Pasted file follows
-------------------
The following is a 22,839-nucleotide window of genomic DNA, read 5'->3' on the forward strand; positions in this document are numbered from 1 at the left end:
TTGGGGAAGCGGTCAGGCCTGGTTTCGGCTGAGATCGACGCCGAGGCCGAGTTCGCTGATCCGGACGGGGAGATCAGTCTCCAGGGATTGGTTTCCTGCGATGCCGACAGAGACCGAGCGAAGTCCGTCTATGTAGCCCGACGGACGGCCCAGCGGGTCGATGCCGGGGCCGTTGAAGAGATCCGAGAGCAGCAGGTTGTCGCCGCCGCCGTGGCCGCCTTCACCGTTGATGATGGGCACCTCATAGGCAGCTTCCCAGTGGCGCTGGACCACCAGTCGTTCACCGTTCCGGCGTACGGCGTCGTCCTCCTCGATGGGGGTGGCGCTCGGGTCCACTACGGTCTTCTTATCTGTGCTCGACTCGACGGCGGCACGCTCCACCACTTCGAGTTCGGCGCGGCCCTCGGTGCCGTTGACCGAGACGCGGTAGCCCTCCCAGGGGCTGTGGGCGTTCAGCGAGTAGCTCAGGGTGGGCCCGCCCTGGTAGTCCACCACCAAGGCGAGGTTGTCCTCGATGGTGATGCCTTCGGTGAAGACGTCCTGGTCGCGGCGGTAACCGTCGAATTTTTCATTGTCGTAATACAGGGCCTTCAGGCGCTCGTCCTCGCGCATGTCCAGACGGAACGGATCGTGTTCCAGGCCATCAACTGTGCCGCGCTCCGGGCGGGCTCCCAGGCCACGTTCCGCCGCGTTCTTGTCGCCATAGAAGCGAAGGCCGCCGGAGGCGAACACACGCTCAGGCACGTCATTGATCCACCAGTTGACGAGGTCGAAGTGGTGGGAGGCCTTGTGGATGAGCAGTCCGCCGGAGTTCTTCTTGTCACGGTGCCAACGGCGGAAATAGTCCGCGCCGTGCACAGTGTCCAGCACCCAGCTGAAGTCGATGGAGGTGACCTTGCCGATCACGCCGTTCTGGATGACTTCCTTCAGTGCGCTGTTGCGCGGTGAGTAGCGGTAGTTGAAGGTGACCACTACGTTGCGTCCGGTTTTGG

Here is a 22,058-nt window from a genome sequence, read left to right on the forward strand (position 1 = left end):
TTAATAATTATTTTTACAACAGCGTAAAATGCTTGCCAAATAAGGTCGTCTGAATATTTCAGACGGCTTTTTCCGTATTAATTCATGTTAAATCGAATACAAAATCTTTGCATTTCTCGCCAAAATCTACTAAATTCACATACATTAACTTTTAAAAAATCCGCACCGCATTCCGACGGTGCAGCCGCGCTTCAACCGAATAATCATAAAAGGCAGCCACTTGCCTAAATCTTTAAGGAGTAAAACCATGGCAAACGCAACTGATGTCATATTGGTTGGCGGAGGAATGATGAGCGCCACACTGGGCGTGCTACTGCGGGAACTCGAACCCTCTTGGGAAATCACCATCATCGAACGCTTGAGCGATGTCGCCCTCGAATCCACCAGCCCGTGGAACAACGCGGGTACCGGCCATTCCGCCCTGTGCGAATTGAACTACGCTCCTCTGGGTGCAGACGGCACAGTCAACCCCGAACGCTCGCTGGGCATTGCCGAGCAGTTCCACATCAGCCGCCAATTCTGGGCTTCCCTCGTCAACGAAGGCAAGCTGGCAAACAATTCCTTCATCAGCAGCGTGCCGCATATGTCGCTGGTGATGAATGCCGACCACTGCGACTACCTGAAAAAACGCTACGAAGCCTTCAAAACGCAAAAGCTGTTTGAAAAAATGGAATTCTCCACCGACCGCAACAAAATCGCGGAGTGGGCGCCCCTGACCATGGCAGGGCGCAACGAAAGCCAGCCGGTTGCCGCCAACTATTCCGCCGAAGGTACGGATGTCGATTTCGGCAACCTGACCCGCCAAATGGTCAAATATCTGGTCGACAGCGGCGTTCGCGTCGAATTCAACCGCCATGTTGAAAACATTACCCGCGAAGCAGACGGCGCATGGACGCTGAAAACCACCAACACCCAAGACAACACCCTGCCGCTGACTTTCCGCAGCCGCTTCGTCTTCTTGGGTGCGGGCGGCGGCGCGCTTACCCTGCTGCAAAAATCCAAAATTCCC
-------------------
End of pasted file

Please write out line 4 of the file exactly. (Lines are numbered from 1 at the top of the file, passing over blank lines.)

TTAATAATTATTTTTACAACAGCGTAAAATGCTTGCCAAATAAGGTCGTCTGAATATTTCAGACGGCTTTTTCCGTATTAATTCATGTTAAATCGAATACAAAATCTTTGCATTTCTCGCCAAAATCTACTAAATTCACATACATTAACTTTTAAAAAATCCGCACCGCATTCCGACGGTGCAGCCGCGCTTCAACCGAATAATCATAAAAGGCAGCCACTTGCCTAAATCTTTAAGGAGTAAAACCATGGCAAACGCAACTGATGTCATATTGGTTGGCGGAGGAATGATGAGCGCCACACTGGGCGTGCTACTGCGGGAACTCGAACCCTCTTGGGAAATCACCATCATCGAACGCTTGAGCGATGTCGCCCTCGAATCCACCAGCCCGTGGAACAACGCGGGTACCGGCCATTCCGCCCTGTGCGAATTGAACTACGCTCCTCTGGGTGCAGACGGCACAGTCAACCCCGAACGCTCGCTGGGCATTGCCGAGCAGTTCCACATCAGCCGCCAATTCTGGGCTTCCCTCGTCAACGAAGGCAAGCTGGCAAACAATTCCTTCATCAGCAGCGTGCCGCATATGTCGCTGGTGATGAATGCCGACCACTGCGACTACCTGAAAAAACGCTACGAAGCCTTCAAAACGCAAAAGCTGTTTGAAAAAATGGAATTCTCCACCGACCGCAACAAAATCGCGGAGTGGGCGCCCCTGACCATGGCAGGGCGCAACGAAAGCCAGCCGGTTGCCGCCAACTATTCCGCCGAAGGTACGGATGTCGATTTCGGCAACCTGACCCGCCAAATGGTCAAATATCTGGTCGACAGCGGCGTTCGCGTCGAATTCAACCGCCATGTTGAAAACATTACCCGCGAAGCAGACGGCGCATGGACGCTGAAAACCACCAACACCCAAGACAACACCCTGCCGCTGACTTTCCGCAGCCGCTTCGTCTTCTTGGGTGCGGGCGGCGGCGCGCTTACCCTGCTGCAAAAATCCAAAATTCCC